FIG. 5 schematically shows how the pressurized fluid pressure acting behind the lifting pistons 8a can be adjusted in downward extension rod drilling in order to achieve the desired rock contact force and power transmission. The Figure shows a stepped line M, representing the force produced by the mass of successively arranged extension rods and which the drill bit uses to depress the rock to be drilled. Line F in turn represents the sum of the weight of the extension rod and the feed force set to act on the rock drill, the feed force being the distance between the stepped line M and line F. In the Figure at point K, when the value of the feed force approaches force Fi, needed to move the body of the rock drill to a new percussion point and also including the force caused by the forward acceleration of the percussion piston, such a pressurized fluid pressure is set to act behind the lifting pistons 8 that will generate a force which moves the shank to its percussion point and is depicted by the stepped curve ΔF above line F. This will cause a force Fmin, which is higher then Fi and which sets the shank and the rock drill to a mutually optimal impact position, to act between the shank and the rock drill. The aim is to keep the difference between the forces Fmin and Fi constant, the shank thus being at the impact moment in a desired manner at a suitable percussion point and the desired energy transmission being implemented. In certain instances, in abnormal circumstances, such as when the drill is jammed, for example, only part of the percussion force might be intended to be used, whereby such a force is naturally set to act on the shank that will make the shank to settle at e.g. a point determined by the pistons 8 b and only part of the percussion force is allowed to be transmitted.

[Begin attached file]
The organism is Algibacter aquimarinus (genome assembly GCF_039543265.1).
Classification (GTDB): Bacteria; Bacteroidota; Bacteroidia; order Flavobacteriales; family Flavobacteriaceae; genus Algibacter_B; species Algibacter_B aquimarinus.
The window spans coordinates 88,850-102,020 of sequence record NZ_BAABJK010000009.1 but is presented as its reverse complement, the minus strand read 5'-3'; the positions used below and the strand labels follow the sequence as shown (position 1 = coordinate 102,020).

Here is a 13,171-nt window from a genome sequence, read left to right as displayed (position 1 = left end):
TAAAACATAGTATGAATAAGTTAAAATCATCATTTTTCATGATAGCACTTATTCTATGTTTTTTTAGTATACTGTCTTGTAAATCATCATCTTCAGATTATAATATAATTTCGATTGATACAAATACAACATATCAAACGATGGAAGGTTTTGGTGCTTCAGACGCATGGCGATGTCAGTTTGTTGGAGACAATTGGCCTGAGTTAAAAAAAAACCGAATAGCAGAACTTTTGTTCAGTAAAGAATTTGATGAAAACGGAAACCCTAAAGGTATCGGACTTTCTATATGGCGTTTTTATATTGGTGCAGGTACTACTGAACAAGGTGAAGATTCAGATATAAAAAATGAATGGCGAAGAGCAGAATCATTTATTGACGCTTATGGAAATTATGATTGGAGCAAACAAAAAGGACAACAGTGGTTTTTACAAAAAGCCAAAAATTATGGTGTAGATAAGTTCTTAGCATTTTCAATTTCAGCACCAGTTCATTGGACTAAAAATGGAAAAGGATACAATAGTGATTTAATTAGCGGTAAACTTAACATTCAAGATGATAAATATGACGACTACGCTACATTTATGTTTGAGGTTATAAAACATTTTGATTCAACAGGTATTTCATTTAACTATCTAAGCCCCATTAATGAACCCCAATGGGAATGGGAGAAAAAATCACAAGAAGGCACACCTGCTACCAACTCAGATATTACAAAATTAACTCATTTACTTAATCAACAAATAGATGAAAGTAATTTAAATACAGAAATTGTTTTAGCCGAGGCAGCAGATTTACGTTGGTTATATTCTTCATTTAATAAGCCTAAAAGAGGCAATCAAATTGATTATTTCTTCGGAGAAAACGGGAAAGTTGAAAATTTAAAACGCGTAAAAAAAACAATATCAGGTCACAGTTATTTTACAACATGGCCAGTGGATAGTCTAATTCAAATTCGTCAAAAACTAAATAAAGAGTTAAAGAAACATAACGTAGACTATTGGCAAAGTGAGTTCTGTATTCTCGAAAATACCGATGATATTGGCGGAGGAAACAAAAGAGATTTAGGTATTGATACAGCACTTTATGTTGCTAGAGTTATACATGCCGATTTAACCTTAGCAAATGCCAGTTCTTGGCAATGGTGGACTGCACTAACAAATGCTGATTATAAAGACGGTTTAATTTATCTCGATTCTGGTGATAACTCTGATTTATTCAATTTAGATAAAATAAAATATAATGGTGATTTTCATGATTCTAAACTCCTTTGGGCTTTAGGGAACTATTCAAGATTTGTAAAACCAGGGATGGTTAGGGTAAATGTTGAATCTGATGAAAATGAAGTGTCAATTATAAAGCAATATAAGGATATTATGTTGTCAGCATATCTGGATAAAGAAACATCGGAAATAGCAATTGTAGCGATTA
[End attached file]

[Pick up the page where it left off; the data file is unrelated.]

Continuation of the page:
The above description and drawings illustrate the invention only by way of example and in no way restrict it to these examples. The travel length of the lifting pistons may be equal for all lifting pistons, or the lifting pistons may be of several different travel lengths. Besides between the lifting pistons and the shank or from the lifting pistons towards the rear end of the rock drill, the flushing chamber structure may also be located at the front end of the rock drill in such a way that the lifting pistons are located from the flushing chamber towards the percussion piston. When using different structures, it is naturally evident that suitable seals are used correspondingly in a manner known per se at required points so as to make water, air, oil to pass along the desired passage or path. Other different lubrication arrangements and solutions are also fully possible in a manner known per se.